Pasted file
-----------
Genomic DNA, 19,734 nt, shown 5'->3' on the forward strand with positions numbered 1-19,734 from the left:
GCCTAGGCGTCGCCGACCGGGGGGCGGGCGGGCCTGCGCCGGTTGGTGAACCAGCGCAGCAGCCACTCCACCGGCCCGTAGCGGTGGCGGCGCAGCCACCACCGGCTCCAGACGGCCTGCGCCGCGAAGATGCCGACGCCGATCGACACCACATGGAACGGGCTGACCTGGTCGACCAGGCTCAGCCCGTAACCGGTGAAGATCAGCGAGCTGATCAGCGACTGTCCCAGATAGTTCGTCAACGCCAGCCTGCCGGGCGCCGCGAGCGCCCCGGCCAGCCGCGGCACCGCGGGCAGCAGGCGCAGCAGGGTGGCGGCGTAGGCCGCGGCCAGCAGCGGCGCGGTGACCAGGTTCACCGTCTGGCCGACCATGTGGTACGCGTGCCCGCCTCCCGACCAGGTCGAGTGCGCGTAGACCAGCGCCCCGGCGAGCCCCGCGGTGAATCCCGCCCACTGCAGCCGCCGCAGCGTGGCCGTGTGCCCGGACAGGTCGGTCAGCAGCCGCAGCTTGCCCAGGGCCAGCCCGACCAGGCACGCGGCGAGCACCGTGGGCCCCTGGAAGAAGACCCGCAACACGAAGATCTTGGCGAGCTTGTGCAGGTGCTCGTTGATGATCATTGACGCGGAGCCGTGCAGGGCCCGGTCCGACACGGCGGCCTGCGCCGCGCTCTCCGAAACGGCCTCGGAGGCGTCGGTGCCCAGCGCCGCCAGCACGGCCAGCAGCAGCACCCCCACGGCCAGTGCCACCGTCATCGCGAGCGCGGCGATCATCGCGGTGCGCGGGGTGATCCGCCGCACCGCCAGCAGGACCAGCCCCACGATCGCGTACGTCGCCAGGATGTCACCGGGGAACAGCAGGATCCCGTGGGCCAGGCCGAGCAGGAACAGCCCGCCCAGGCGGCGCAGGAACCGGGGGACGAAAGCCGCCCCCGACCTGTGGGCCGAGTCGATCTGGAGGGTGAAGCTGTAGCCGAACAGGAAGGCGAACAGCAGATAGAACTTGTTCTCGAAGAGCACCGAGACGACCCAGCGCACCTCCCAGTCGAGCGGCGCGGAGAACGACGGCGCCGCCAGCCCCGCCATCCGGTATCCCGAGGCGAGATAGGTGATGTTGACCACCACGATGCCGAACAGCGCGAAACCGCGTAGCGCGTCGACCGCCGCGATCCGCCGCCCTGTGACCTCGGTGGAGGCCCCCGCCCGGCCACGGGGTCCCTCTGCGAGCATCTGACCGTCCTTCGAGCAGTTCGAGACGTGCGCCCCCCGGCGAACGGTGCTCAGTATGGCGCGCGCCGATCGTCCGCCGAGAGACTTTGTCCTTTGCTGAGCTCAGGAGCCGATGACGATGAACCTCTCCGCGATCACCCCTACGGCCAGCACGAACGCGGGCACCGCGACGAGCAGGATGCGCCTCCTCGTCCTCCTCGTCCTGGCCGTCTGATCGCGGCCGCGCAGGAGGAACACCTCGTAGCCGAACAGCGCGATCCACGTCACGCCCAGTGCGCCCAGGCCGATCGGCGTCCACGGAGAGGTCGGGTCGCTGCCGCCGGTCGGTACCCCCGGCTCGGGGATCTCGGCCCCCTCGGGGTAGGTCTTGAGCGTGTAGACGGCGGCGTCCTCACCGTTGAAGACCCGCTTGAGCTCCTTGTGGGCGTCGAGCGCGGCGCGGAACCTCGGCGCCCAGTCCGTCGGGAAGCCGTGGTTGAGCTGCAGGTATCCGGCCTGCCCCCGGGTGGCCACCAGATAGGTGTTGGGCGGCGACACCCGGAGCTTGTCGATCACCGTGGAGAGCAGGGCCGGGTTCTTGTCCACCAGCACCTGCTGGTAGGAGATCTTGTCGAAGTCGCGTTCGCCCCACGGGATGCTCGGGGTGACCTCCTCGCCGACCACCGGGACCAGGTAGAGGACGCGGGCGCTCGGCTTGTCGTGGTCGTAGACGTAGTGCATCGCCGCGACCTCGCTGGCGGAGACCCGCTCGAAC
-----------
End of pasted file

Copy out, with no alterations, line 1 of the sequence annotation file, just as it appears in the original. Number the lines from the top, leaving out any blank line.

Genomic DNA, 19,734 nt, shown 5'->3' on the forward strand with positions numbered 1-19,734 from the left: